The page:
When it comes to choosing a piano, first decide on whether you want an acoustic piano or a digital piano. There are advantages to both, but sales of digital pianos are increasing as they offer many practical benefits over their acoustic counterparts, which means they are more suitable for modern lifestyles.
Upright Digital Pianos
Let’s start with the acoustic piano. An acoustic piano uses hammers to strike strings which vibrate and generate a sound. This is the basis on which many instruments work – Violins have strings which vibrate when bowed, guitars have strings which vibrate when plucked and pianos have strings which vibrate when struck. An acoustic piano comes in two styles – a grand piano which you usually see on concert hall stages and an upright or vertical piano which are mainly seen in the home.
Digital pianos have no hammers, strings or any of the moving parts usually found in an acoustic piano. So how do they work? The sound of a world class acoustic piano is digitally recorded or sampled using high quality microphones and that sound is then reproduced through amplifiers and speakers each time a key is pressed.
Digital Pianos vs Electric Pianos & Keyboards
Digital pianos are sometimes incorrectly referred to as electric pianos. The two things are different. Electric pianos use a combination of mechanical and electronic parts to generate their sound and were popular with bands in the 1970s. They eventually died out when the digital piano became affordable.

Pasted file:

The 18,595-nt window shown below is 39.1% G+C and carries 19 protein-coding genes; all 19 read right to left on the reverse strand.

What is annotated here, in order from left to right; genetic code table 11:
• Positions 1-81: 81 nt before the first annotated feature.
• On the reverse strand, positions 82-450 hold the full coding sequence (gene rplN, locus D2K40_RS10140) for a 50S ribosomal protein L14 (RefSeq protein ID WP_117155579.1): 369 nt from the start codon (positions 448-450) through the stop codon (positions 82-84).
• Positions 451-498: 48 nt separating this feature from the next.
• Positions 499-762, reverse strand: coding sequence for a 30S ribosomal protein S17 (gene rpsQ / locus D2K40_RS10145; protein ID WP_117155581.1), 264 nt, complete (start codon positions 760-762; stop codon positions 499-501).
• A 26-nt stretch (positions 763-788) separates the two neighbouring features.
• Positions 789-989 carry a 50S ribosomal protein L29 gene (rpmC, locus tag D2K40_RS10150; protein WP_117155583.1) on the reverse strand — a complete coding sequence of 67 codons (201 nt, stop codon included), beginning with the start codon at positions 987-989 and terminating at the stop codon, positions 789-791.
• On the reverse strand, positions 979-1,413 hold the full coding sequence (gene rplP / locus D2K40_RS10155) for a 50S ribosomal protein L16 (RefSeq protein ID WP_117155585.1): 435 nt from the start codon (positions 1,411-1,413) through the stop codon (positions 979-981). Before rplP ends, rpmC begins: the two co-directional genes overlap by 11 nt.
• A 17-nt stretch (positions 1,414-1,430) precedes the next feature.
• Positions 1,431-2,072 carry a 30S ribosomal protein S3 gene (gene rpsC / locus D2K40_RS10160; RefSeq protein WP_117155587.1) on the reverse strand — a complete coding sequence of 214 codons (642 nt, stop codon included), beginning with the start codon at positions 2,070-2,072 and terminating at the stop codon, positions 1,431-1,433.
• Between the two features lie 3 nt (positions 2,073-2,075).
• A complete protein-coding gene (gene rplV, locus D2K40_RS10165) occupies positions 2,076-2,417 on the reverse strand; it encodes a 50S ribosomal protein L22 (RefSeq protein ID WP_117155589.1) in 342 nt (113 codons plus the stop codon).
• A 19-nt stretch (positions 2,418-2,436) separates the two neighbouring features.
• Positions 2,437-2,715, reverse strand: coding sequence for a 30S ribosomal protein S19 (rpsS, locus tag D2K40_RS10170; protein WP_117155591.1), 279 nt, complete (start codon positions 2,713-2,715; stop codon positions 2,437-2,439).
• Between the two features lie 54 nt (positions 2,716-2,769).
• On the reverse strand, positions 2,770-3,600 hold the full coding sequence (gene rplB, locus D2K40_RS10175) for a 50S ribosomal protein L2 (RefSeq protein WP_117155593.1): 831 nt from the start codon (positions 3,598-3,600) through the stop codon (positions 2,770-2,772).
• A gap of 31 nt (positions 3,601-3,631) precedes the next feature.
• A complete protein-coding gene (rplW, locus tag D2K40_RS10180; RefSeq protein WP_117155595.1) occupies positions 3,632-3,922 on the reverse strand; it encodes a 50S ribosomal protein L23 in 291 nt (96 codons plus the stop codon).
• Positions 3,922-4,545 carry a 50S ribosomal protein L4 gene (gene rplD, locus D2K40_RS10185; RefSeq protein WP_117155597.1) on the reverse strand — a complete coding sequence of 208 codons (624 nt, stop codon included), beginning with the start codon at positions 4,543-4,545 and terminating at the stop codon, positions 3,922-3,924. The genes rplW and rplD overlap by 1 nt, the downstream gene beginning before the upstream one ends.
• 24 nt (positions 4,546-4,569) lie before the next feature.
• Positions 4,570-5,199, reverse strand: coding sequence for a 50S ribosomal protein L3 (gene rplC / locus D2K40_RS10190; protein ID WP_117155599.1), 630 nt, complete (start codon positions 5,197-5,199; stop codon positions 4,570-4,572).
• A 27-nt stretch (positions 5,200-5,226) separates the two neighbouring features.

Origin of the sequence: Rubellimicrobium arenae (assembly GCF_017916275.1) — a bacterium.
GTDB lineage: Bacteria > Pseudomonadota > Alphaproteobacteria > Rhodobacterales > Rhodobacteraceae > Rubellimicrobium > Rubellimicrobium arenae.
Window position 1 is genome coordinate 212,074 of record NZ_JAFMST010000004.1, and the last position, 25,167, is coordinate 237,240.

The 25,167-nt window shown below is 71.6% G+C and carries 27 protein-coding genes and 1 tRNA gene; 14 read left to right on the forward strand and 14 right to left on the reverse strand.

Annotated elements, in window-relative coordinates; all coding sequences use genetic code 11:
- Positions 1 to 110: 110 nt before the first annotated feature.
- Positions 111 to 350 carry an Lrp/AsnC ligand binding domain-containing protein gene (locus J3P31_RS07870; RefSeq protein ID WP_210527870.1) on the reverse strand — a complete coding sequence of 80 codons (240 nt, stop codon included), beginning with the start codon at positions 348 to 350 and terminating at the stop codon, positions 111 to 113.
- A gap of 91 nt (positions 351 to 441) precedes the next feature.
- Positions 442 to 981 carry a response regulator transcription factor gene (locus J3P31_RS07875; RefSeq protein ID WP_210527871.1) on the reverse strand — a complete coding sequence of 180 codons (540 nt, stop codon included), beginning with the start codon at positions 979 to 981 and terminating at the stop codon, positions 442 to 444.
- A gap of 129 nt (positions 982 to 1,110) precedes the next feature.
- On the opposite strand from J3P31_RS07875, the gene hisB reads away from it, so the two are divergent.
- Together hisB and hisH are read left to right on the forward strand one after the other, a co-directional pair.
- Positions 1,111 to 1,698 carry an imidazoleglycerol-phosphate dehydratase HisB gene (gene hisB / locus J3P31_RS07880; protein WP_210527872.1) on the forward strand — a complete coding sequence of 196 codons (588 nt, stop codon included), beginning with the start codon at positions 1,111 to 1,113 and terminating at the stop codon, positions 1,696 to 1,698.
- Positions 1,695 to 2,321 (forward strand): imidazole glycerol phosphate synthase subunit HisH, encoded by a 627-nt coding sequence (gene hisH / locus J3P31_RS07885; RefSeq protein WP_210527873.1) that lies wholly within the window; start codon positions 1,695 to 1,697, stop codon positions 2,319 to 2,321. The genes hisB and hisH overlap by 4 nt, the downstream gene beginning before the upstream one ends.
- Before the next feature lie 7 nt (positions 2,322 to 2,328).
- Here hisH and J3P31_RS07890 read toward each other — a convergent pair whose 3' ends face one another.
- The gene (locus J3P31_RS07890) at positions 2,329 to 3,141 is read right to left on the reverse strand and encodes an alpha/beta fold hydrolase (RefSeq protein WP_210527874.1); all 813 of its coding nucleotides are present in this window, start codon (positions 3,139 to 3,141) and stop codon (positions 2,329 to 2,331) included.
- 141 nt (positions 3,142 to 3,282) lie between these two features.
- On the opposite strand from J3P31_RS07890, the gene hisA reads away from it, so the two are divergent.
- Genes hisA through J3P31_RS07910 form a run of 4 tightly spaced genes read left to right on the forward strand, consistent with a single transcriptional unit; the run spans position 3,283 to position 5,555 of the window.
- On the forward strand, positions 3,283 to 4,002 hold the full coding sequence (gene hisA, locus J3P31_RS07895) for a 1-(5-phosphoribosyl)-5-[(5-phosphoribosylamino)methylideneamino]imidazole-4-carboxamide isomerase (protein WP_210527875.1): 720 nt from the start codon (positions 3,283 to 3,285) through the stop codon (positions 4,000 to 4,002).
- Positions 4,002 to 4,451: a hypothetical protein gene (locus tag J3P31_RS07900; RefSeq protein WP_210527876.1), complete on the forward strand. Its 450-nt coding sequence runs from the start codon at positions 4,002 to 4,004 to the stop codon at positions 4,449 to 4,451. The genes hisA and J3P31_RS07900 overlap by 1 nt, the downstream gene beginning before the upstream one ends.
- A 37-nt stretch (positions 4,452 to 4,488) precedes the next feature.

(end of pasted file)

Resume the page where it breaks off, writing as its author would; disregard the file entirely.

Digital pianos should also not be confused with keyboards. Often seen as a cheap alternative to a digital piano, a keyboard will have keys that are very light and springy and often only over a 61 or 76 note range – a digital piano has an 88 note range. Keyboards are fine for having a bit of fun but not as a serious alternative to an acoustic piano.
Benefits of a Digital Piano
So what are the key benefits of a digital piano over an acoustic piano? In no particular order:
The volume can be adjusted and headphones can be used. This allows practice where (and when) the sound of the instrument would disturb other people. Some pianos even have twin headphone sockets that allow a parent or teacher to listen in on the student.
An acoustic piano will usually need tuning once or twice a year. A digital piano is maintenance free – there are no hammers and strings to produce sound so there’s no tuning required. Not only does this save you money, it also means that they are less sensitive to room climate changes so can be placed against radiators or in basements.
Digital pianos include a huge variety of sounds suitable for playing many different genres of music. For instance, J.S. Bach actually wrote many of his pieces for harpsichord, not the piano.
Unlike acoustic pianos which usually weigh a ton, a digital piano is significantly lighter which makes it easier to move it around. Digital pianos are also often half the height of an acoustic piano allowing placement under windows etc.
Digital pianos will often include features that help the learning process such as a built in metronome for keeping time or a recorder for self-evaluation of your performance. They can also be hooked up to a computer for composing.
And finally, a quality digital piano costs considerably less than a quality acoustic piano.
Read more posts from our beginner piano series
- What types of piano are available?
- What do I need to know when I’m in a piano shop?
- Do you need accessories for your digital piano?
- The variety of sounds on digital pianos
- Digital piano features that help you improve quickly
- Setting up your digital piano in your home
- Digital piano action explained
- Connecting a digital piano to a computer
- Useful features on a digital piano